The Caribbean Community (CARICOM) bid for an apology and compensation from the United Kingdom, France and the Netherlands for the transatlantic slave trade. On Friday (Apr. 1), Cuba pledged their support with an official statement.
“We support the just demand for compensation hoisted by the Member States of the Caribbean Community,” said Cuban ambassador Ana Silvia Rodriguez, according to Telesur TV. “People from the third world still feeling the effects of the inhuman exploitation of people in their homelands and these peoples clearly deserve compensation for the horrendous crimes committed against their ancestors.”
CARICOM, made up of 15 states as members, is demanding reparations for the dire effects slavery had on the Caribbean, its natives and their homelands. British Prime Minister Cameron, the first British prime minister to visit Jamaica in the last 14 years, offered only his two cents.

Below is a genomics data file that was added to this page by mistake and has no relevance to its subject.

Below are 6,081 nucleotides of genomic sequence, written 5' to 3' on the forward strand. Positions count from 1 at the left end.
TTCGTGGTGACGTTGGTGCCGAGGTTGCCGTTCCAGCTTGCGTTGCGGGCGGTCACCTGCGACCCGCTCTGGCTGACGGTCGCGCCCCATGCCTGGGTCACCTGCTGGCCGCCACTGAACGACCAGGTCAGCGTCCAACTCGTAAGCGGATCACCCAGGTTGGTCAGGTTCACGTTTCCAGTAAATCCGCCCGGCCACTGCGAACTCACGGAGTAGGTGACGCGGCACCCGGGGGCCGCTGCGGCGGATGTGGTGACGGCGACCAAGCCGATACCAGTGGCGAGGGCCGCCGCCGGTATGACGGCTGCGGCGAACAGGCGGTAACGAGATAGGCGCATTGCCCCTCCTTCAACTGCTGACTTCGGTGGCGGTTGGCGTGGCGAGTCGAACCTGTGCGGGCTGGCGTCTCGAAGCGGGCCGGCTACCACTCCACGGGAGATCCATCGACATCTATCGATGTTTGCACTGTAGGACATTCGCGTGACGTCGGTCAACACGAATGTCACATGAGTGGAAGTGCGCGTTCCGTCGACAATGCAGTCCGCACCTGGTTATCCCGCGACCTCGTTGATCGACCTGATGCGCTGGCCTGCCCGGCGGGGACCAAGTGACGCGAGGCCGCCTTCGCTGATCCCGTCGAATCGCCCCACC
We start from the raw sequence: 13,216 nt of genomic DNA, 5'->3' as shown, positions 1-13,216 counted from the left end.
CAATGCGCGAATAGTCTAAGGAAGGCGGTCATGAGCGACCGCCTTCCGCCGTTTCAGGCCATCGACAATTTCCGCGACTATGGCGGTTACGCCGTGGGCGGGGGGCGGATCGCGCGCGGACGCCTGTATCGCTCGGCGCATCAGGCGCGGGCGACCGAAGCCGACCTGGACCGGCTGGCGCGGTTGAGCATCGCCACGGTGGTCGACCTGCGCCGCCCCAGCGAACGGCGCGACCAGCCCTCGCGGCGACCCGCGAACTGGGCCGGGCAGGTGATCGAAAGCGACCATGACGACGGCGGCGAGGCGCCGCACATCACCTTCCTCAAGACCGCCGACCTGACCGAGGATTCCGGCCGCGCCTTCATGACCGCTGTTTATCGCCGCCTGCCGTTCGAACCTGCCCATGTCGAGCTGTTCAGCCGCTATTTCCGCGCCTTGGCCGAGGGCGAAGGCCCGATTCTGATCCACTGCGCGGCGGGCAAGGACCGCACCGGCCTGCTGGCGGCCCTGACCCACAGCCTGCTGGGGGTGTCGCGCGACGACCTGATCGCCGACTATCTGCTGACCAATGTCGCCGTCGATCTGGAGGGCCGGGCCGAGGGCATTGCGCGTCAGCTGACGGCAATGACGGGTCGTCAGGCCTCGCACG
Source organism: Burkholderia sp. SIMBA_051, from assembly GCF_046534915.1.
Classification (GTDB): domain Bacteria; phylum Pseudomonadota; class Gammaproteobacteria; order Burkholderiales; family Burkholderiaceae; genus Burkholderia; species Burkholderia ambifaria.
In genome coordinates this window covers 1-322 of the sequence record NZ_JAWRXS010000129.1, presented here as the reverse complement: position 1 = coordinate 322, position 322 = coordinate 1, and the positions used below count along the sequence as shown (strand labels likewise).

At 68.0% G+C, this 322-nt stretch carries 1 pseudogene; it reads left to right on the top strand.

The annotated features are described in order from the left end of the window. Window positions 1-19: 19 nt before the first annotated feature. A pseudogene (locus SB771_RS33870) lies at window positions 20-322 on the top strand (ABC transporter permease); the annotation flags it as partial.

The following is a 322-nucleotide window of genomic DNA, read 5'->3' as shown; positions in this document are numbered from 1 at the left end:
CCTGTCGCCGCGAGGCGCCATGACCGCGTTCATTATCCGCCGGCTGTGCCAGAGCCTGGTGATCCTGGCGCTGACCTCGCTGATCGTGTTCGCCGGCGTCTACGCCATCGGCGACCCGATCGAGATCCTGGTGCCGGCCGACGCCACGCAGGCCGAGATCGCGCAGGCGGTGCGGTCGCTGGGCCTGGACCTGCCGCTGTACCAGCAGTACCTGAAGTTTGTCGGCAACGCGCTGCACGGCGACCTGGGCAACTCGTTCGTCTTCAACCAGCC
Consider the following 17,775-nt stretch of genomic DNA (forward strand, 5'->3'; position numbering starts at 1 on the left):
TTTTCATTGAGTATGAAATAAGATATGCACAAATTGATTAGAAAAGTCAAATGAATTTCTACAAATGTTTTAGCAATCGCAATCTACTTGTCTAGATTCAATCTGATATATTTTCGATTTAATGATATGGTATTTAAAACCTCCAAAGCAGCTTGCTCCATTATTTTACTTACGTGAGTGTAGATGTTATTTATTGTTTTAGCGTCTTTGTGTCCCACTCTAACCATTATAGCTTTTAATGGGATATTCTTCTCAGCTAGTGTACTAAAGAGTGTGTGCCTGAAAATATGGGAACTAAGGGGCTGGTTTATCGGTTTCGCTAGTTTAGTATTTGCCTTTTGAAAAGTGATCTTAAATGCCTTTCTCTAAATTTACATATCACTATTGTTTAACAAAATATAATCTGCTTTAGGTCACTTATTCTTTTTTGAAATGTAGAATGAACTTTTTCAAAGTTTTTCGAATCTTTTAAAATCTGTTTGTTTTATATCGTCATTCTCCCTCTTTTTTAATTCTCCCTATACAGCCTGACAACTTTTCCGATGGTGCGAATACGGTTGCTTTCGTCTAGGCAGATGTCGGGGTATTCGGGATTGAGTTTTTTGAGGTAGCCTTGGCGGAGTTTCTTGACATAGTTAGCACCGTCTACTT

“Slavery was and is abhorrent in all its forms. It has no place whatsoever in any civilized society, and Britain is proud to have led the way in its abolition.”
In late February, Barbados Prime Minister Freundel Stuart (chairman of the CARICOM Sub-Committee on Reparations) sent a letter to the British Foreign Office for London to formally acknowledge the region’s demands for payment due to the transatlantic slave trade.
CARICOM has since given the British office two years to respond to its call, but are prepared to bring its charge to the International Court of Justice in the Netherlands, should they fail to respond.